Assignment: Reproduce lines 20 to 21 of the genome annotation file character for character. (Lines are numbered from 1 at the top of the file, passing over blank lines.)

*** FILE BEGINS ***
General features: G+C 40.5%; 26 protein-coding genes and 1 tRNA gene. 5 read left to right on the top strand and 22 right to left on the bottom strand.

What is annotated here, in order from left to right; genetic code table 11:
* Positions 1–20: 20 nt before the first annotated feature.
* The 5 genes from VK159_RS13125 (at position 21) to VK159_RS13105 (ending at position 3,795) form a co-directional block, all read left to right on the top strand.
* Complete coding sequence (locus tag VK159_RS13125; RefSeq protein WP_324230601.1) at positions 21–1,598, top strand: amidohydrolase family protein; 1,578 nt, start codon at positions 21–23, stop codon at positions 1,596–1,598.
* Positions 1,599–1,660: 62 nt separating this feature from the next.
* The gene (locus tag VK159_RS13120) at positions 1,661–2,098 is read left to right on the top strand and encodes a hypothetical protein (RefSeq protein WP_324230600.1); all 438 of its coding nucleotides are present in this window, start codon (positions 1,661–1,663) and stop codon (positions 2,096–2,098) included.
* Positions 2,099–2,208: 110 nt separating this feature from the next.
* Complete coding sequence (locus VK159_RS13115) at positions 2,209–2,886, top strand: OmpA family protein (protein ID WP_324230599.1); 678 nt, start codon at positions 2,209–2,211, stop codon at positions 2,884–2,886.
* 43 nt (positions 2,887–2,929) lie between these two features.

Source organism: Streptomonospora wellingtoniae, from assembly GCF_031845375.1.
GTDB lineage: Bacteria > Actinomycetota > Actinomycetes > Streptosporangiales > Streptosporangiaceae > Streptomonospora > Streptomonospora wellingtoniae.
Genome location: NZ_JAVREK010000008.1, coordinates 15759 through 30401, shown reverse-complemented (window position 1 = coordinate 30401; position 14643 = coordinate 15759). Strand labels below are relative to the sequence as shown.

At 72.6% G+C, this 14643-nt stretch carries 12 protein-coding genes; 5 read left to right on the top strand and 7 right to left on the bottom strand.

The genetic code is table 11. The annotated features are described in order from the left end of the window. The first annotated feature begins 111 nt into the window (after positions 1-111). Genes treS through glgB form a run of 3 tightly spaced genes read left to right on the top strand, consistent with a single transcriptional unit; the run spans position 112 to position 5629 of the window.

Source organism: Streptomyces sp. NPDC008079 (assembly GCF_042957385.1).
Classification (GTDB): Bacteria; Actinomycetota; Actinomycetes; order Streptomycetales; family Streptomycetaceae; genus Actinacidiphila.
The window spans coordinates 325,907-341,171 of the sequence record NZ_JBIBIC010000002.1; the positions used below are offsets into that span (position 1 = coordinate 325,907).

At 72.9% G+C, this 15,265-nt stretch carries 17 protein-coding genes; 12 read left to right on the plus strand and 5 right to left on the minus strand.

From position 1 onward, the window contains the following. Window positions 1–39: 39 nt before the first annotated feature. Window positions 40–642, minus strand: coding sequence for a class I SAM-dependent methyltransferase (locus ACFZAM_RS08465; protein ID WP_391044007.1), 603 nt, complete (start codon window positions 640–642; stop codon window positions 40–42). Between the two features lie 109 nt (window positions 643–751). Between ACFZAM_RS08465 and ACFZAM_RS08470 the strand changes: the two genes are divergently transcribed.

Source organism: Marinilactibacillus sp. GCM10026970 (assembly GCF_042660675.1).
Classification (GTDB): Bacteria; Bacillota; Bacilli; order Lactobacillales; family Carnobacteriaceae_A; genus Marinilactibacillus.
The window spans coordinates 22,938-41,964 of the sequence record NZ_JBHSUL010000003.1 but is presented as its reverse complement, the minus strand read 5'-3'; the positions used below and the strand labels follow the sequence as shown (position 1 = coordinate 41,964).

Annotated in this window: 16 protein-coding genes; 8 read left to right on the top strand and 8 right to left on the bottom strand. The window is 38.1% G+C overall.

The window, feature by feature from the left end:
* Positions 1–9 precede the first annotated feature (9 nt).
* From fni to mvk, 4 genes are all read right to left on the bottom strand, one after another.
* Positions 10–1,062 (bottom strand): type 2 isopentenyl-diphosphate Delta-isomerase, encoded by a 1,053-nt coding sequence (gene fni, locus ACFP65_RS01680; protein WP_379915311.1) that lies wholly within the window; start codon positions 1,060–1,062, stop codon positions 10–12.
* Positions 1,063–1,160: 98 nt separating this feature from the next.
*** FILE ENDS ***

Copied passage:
From position 1 onward, the window contains the following. Window positions 1–39: 39 nt before the first annotated feature. Window positions 40–642, minus strand: coding sequence for a class I SAM-dependent methyltransferase (locus ACFZAM_RS08465; protein ID WP_391044007.1), 603 nt, complete (start codon window positions 640–642; stop codon window positions 40–42). Between the two features lie 109 nt (window positions 643–751). Between ACFZAM_RS08465 and ACFZAM_RS08470 the strand changes: the two genes are divergently transcribed.

Source organism: Marinilactibacillus sp. GCM10026970 (assembly GCF_042660675.1).